NIH Image" and "Inside Image".) The figures that follow were made with the stack
after using a replication factor of 3 with the newly loaded Special - Replicate Slices
command. This triples the amount of memory required (17 MB assigned in the File - Get Info
dialog box after selecting NIH Image in the finder), but thickens the stack so that
the slice - slice distance approximates the pixel-pixel distance within an image.
The replication of the slices renders the grain structure with the correct scaling
when viewed from the side or from oblique angles. If that amount of memory is not
available, the following steps can still be performed. The aspect ratio of the
flattened images can be corrected using the Edit - Scale and Rotate...
- Figure 21-- Montage of the Boron Stack, with an Increment of 2 in the Stacks -
Make Montage... dialog box.
Using the Stacks - Reslice
command, the stack can be viewed in a plane perpendicular to the plane of the images as determined
by the line selection tool (Fig. 22). The resulting image is shown in Fig. 23.
- Figure 22-- Line selection for viewing stack along plane perpendicular to the
images - see next figure.
The stack can also be rendered as a synthetic volume using the Stacks - Project
command, which shows the images as if they were printed on clear plastic, and stacked
on one another in order to show the three dimensional object as embedded in a plastic
cube. The command generates a new stack of images, each image being a synthesized view of the 'plastic cube' as viewed from a particular angle. The angles
are chosen at equal intervals of rotation about the x, y or z axis so that when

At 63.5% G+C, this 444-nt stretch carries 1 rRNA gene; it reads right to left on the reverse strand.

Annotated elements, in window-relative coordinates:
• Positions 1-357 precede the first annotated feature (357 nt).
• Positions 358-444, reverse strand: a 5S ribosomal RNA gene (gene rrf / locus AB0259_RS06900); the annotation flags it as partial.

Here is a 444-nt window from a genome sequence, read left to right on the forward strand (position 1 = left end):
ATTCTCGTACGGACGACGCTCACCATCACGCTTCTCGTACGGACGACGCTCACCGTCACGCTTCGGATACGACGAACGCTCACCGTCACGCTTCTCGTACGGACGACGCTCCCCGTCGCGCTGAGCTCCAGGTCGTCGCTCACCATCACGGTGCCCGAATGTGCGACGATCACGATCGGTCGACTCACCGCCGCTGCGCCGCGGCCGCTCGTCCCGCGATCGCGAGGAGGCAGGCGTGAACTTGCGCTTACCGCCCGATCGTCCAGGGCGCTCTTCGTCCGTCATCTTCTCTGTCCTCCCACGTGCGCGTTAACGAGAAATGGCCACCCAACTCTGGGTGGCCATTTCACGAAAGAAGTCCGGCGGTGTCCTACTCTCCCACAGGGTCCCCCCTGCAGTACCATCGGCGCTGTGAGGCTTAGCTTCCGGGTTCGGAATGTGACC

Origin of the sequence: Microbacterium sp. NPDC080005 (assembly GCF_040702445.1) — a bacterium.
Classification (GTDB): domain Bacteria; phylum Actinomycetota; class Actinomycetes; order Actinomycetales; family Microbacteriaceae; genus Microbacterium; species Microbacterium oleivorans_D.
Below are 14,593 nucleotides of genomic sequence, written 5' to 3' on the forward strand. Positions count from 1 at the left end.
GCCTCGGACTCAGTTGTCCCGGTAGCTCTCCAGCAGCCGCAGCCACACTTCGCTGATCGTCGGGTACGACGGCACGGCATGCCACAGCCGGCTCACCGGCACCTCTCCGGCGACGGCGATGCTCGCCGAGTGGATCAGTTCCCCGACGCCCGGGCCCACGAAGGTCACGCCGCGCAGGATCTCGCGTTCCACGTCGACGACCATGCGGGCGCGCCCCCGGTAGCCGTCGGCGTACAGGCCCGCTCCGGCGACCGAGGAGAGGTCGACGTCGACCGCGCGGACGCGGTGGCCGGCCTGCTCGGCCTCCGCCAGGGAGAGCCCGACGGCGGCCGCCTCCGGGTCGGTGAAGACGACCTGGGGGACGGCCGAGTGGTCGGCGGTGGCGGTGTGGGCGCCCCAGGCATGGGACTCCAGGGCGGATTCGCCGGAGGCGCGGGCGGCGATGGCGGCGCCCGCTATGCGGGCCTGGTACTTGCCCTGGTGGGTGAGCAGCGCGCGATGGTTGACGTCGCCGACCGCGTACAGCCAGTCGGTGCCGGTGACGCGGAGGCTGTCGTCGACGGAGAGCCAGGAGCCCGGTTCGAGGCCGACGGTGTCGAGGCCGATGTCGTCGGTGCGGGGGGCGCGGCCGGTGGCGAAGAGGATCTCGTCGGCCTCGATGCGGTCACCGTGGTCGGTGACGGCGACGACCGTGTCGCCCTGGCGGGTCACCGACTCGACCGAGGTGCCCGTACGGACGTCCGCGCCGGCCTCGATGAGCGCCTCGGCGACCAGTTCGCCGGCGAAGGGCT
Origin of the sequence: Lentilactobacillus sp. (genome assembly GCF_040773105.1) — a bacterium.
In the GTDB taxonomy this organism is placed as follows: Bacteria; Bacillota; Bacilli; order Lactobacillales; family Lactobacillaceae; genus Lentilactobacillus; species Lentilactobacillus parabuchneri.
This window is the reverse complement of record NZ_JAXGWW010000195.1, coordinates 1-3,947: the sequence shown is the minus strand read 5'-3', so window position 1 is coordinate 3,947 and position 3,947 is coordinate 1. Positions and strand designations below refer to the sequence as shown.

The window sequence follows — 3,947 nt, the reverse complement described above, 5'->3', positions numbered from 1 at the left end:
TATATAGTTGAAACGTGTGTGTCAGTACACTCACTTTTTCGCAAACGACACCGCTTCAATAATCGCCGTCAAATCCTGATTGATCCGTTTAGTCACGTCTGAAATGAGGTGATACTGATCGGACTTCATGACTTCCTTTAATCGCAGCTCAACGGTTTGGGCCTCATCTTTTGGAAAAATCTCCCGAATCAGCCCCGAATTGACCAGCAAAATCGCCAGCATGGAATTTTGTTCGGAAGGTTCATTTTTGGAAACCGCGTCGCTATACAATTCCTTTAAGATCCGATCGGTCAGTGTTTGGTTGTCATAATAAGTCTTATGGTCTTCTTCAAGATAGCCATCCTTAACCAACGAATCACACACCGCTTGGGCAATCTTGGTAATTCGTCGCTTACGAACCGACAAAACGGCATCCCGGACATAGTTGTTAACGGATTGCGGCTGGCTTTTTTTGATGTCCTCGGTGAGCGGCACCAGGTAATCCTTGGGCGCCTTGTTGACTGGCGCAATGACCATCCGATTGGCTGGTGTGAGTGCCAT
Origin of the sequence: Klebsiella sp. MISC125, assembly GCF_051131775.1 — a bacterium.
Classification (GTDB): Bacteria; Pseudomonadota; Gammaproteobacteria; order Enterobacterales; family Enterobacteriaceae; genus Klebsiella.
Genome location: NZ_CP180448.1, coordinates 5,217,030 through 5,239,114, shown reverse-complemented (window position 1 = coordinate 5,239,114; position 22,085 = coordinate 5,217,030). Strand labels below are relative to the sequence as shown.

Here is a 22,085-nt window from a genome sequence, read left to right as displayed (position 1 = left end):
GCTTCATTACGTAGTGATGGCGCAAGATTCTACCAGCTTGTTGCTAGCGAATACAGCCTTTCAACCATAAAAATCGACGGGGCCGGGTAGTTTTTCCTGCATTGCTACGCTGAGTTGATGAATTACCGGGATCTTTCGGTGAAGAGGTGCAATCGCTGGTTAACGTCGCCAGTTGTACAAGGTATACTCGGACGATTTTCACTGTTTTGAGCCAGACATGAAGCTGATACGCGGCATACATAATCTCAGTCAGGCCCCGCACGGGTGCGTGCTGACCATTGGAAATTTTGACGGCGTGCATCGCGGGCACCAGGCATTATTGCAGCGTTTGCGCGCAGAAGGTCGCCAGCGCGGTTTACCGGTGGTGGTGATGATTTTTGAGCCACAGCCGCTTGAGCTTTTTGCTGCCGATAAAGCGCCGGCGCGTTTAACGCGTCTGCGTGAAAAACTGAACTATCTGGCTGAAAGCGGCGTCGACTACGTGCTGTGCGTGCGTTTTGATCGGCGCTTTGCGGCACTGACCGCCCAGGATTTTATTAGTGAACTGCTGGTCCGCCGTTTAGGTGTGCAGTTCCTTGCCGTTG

the new Projection stack is animated, the 'plastic cube' appears to rotate, giving
a strong illusion of three-dimensionally. There are a variety of options to this command,
that affect the opacity of the 'plastic' and the structures in the image, all of
which are explained in 'About NIH Image'. Fig. 24 shows the first image, generated
with the default settings, except that 'Brightest point' rather than 'Nearest Point'
was used. Fig. 25 shows a montage of this stack. This operation takes about 2.5
minutes per frame on a Mac IIfx or about 22 seconds per frame on a PowerMac 6100/60. This operation also requires more memory, however there is an automatic option
to store the projected stack on to the disk as separate images when sufficient RAM
is not available. They can then be recombined later into a stack, and animated
to view the grain structure in 'simulated 3-D'.
- Figure 23-- Boron stack viewed perpendicular to images in plane intersecting
dotted line, Fig. 22.
- Figure 24-- Synthetic volume rendering of Boron Stack, done with the Stacks -
Project command (see text). First frame - top view, gray scale.
- Figure 25-- Volume rendering of boron stack - montage of every other frame
showing different rotations, gray scale. The three-dimensional structure of these
grain boundaries is more apparent upon viewing the animation of this stack using
the Stacks - Animate command.